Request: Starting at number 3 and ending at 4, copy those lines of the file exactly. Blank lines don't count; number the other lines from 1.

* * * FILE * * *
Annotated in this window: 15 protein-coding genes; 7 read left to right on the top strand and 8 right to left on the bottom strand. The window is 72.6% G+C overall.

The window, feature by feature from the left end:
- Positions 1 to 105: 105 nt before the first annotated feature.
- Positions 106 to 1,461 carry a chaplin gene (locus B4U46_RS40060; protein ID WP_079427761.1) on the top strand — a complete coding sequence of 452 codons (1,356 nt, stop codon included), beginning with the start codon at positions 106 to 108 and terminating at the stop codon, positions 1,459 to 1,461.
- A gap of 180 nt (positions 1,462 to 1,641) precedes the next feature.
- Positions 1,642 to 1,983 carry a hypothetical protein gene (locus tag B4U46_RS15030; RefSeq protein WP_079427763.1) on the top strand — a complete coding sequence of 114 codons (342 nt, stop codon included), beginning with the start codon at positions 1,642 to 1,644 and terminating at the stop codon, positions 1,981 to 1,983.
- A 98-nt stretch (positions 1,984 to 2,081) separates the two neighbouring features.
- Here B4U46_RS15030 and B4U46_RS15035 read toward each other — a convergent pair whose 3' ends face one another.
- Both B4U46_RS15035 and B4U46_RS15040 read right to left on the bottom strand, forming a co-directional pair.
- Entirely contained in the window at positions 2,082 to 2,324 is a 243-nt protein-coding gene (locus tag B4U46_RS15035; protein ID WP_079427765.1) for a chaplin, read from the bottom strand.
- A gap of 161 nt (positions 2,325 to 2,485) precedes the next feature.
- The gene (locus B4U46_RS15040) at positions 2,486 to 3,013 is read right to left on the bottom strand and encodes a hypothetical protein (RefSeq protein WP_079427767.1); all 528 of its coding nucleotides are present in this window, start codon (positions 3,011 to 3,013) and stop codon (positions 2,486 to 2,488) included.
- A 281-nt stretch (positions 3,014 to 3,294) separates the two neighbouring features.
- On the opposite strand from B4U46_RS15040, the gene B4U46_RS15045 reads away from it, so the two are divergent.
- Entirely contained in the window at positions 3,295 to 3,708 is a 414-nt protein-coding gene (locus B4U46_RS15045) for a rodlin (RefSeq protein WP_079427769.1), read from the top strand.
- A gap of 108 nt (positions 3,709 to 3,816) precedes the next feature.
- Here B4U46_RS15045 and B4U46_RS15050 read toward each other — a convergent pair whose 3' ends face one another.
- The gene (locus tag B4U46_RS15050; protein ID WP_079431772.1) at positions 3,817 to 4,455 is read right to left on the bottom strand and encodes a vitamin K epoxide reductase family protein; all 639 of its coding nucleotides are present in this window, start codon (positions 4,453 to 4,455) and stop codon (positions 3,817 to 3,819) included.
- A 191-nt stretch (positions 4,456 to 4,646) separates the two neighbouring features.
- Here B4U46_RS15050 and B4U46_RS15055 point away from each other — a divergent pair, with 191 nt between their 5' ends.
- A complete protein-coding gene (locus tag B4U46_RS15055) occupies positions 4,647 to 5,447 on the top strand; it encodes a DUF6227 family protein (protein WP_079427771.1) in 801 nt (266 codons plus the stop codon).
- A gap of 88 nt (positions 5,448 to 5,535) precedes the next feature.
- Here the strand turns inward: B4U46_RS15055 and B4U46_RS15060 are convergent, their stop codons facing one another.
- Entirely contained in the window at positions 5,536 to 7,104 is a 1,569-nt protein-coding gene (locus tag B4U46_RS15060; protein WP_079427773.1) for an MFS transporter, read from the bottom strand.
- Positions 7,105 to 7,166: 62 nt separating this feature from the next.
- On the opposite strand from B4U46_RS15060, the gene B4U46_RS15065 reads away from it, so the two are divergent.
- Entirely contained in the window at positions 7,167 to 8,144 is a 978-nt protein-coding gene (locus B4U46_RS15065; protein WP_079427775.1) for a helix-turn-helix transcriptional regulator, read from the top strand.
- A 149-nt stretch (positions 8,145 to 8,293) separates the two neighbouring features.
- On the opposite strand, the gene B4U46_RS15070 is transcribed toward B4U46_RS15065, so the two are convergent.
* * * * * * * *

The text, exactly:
- Positions 1 to 105: 105 nt before the first annotated feature.
- Positions 106 to 1,461 carry a chaplin gene (locus B4U46_RS40060; protein ID WP_079427761.1) on the top strand — a complete coding sequence of 452 codons (1,356 nt, stop codon included), beginning with the start codon at positions 106 to 108 and terminating at the stop codon, positions 1,459 to 1,461.